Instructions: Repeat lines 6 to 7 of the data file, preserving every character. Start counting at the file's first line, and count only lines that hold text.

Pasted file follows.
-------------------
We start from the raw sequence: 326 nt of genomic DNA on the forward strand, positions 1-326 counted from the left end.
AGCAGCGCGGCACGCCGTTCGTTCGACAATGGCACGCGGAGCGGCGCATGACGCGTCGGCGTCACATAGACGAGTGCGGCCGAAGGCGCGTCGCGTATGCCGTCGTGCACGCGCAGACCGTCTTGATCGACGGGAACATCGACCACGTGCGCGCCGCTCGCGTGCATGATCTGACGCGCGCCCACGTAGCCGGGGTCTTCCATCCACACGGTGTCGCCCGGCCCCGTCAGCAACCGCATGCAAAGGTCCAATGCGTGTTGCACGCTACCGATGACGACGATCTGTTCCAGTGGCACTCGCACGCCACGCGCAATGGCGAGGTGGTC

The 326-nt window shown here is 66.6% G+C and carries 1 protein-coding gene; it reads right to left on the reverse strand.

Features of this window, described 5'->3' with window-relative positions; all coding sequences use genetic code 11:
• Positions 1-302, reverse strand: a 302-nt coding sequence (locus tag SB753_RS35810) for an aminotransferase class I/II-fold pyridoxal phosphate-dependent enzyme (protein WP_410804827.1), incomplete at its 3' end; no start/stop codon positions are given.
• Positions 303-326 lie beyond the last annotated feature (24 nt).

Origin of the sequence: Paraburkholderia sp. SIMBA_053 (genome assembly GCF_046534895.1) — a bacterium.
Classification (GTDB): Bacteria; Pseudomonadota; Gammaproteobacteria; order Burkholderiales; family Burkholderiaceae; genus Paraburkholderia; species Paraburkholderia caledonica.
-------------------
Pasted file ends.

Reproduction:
• Positions 303-326 lie beyond the last annotated feature (24 nt).

Origin of the sequence: Paraburkholderia sp. SIMBA_053 (genome assembly GCF_046534895.1) — a bacterium.